Iceland Airwaves 2006: Stuff
While you may have been intrigued as to how we justified spending a million pounds on carting a bunch of us DiS writers off to Iceland in this article (that's another link), you're probably less intrigued as to the other stuff we did. We were in an apartment, we cooked bacon and eggs. As if you'd wanna read about that!
Okay then. Here are a few highlights of the rest of the trip - the bits when we weren't watching bands. There were very few. We were very busy. We really did trawl the city in search of new talent. Promise! And we ate burgers.
No, not the ten litres of liquor we had on our coffee table, but the never-seen fairies and elves that live under the many rocks on this mid-Atlantic island. They have to be relocated whenever building work is undertaken - if they prove stubborn the authorities insist that even highways are built around them, leading to all sorts of dodgy twists and turns in some roads. Despite the hundred per cent literacy and zero per cent poverty benchmarks that they have set themselves, the Icelandic still firmly believe in the huldufolk, or hidden people. Bizarre? Perhaps.
Gaukurinn & Grand Rokk
The Gaukurinn was where DiS founder Sean Adams disc-jockeyed himself to near-death, warming the crowd up before Kaiser Chiefs disc jockeyed the rest of us to death. We danced ‘til it was time to get up and drank ‘til the bar was dry - it all had to go because the bar was closing down. No complaints. Grand Rokk is also closing down to become a burger bar. This is sad, however, because this venue showcases many new, unsigned local artists and its closure will be felt among the local music fraternity. This weekend gave both venues quite a send off.
|Founders of Smekkleysa|
Uncle Jim's Cavern
Close to this year's team DiS base camp is Uncle Jim's Cavern, a sub-street level café-bar that attracts Reykjavik's artsy community, alongside those wanting a hidden retreat from the often busy main stretch. With an atmosphere quite unlike any bar I've visited in the UK, Uncle Jim's Cavern is refreshing for the mind as much as their fine selection of draught and bottled beers are for the taste buds.
Smekkleysa/Bad Taste Record Store
As well as playing host to numerous in-stores across the weekend, the Bad Taste Record Store is a gold mine of Icelandic musical gems and clothing treats. Notably, a pre-teen three-piece by the name of Capybara sell their wares here, and they sit comfortably with the copious Björk and Sigur Rós posters. On top of the music is a wide range of western European fashions at prices that made my face bleed. Admittedly, though, it's the sort of place that's so damned cool you'd just want to spend the day there to tell your friends that you had, anyway.
Let's not beat around the bush here: Iceland is cold. However, it's not cold like you'd reckon it to be. When the wind is low, a coat will suffice and the almost perpetual sunshine will keep you smiling. Watch out for when the wind starts whipping in off the sea though; the other-worldly feeling that is almost consistent whilst in Reykjavik will be blown out of your ears and you'll be left with tears running down your cheek. Me? I bloody love it.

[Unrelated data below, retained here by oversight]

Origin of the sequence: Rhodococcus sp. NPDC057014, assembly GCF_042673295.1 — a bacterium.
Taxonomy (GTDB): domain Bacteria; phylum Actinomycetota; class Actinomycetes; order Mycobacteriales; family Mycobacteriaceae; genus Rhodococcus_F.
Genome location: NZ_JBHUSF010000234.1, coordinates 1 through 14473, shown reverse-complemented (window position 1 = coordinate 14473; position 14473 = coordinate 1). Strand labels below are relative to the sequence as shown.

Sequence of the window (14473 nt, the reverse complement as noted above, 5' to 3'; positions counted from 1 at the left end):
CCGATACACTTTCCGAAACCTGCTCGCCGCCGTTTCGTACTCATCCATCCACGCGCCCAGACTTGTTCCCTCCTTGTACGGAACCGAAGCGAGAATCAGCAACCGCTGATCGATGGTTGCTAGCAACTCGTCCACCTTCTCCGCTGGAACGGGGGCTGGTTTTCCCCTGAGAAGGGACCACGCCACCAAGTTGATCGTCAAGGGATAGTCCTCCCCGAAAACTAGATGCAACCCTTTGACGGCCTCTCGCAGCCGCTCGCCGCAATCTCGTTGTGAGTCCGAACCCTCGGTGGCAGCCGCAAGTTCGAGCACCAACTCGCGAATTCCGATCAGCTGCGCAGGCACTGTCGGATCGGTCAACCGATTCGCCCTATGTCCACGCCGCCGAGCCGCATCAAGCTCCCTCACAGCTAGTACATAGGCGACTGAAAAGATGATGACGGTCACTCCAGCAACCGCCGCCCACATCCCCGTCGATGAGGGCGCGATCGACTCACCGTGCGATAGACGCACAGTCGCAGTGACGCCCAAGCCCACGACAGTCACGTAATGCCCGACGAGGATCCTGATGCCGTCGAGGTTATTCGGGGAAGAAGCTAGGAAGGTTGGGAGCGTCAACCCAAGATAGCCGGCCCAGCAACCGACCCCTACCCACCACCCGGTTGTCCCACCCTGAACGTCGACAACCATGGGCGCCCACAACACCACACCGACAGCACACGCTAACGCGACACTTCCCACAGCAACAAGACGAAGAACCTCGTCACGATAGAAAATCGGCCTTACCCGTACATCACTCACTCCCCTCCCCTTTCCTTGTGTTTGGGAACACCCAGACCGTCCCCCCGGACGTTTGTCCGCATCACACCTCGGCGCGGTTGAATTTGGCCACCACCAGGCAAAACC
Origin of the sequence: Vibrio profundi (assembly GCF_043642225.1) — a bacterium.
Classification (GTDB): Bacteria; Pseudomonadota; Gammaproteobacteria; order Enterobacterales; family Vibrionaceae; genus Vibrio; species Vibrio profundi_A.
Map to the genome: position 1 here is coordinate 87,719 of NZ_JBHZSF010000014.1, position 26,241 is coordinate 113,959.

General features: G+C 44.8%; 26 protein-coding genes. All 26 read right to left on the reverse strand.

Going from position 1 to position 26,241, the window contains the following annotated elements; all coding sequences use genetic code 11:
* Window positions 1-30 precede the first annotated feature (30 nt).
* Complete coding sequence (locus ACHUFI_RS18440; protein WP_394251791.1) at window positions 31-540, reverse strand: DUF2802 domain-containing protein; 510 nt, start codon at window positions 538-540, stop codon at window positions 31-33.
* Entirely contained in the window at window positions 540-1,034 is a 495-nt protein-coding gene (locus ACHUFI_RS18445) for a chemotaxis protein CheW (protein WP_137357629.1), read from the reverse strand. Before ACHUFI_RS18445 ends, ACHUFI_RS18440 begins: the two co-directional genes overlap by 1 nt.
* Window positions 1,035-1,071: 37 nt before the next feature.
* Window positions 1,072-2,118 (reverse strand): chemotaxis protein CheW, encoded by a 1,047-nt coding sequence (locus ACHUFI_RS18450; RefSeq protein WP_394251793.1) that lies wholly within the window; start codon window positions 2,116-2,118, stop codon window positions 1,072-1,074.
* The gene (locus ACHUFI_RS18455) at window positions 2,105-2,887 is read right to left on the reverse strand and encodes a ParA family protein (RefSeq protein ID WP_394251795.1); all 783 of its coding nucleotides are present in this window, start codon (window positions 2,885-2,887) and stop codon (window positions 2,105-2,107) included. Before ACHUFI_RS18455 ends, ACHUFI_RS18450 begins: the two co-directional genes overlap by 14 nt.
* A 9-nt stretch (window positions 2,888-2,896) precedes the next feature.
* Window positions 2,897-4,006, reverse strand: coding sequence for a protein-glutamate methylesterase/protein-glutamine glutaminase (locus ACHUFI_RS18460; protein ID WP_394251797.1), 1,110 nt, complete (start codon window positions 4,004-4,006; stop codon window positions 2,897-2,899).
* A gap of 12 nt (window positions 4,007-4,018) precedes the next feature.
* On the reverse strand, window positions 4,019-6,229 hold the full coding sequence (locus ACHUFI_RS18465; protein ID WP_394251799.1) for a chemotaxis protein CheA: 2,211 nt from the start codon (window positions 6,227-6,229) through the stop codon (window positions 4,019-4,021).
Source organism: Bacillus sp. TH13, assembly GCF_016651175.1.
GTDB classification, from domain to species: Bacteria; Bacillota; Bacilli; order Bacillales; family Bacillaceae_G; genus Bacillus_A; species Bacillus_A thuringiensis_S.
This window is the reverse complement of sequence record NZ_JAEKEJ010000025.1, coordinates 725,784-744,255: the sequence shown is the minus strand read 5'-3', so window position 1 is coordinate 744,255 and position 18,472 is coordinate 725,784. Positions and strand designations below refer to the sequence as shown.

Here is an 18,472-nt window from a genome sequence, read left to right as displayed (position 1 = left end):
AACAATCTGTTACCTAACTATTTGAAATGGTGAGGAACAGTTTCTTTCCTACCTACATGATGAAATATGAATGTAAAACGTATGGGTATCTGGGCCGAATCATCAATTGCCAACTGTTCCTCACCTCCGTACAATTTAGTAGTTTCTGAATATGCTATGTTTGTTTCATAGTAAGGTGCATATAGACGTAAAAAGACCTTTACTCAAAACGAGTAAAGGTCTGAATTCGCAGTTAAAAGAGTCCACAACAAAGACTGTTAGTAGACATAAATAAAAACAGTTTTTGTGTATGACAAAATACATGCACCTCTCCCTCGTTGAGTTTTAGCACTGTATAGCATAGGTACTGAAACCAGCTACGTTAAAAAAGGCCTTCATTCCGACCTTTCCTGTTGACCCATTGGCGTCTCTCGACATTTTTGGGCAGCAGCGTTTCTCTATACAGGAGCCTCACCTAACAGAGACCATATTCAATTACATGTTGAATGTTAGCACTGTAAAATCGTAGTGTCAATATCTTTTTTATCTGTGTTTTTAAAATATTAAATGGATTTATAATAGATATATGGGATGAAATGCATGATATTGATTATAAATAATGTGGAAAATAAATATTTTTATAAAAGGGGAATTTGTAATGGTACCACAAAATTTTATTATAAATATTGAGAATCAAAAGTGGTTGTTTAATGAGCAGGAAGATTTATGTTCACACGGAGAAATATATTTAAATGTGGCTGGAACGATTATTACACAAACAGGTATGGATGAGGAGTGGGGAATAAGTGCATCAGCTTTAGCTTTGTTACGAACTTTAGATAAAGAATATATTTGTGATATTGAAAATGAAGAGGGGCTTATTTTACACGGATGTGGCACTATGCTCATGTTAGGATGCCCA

Tucked away, just behind the DiS venue, Reykjavik 871±2 is an innovative museum. Amazingly, the museum is actually built around the original excavation site of the oldest known settlement in Iceland. There are buttons to press, spotlights that highlight key points of the ancient longhouse and videos to watch, and it’s the best museum I’ve ever been to. Yes, even better than the Science Museum. And I accidentally dodged paying the entry fee so it cost nothing. Whoops.
|Best museum EVER|
Apart from the excruciating ten paces to the pond, where you realise exactly what ‘cold’ means, this place was a wet heaven. The natural spring water is so warm that it actually gets a little bit too hot in some parts. Despite some decidedly dodgy looking men standing around the edges with cameras we managed to have a lovely time, mainly by rubbing mud on our faces and pretending we were monsters but also by sitting in the sauna for ten minutes before having jets of ice cold water sprayed over us. Fun!
Hot water is free and plentiful in Reykjavik. It also smells of eggs. The sulfur content in the water makes you feel like you are showering with part of a full English but the fact that it’s free is pretty cool. It’s not really something that might cause you to visit this city but yeah… interesting!
The Top of Reykjavík's Church
Reykjavik has a good few churches, but by far and away the most impressive is the one which looks out across the city from the top of the main road. Standing ominously high in the air, we ventured to the top to discover a view quite unparalleled this close to the North Pole. City blends into mountainous spread, into water, buildings and post-volcanic expanses of emptiness. A sight that has to be experienced to be believed.
We'll make no bones about this: Iceland is expensive. But there's no doubt that on most fronts you get what you pay for. Situated in Reykjavik's central square, Café Victor and its impressively diverse menu present a tasty sit-down treat, accompanied by well-pitched pints of Viking beer. To truly experience Victor though, you need to try a burger. Cooked to perfection and laced with the freshest and tastiest of ingredients, this is a meat snack to savour and savour. The paprika-dusted fries merely complete something really quite special.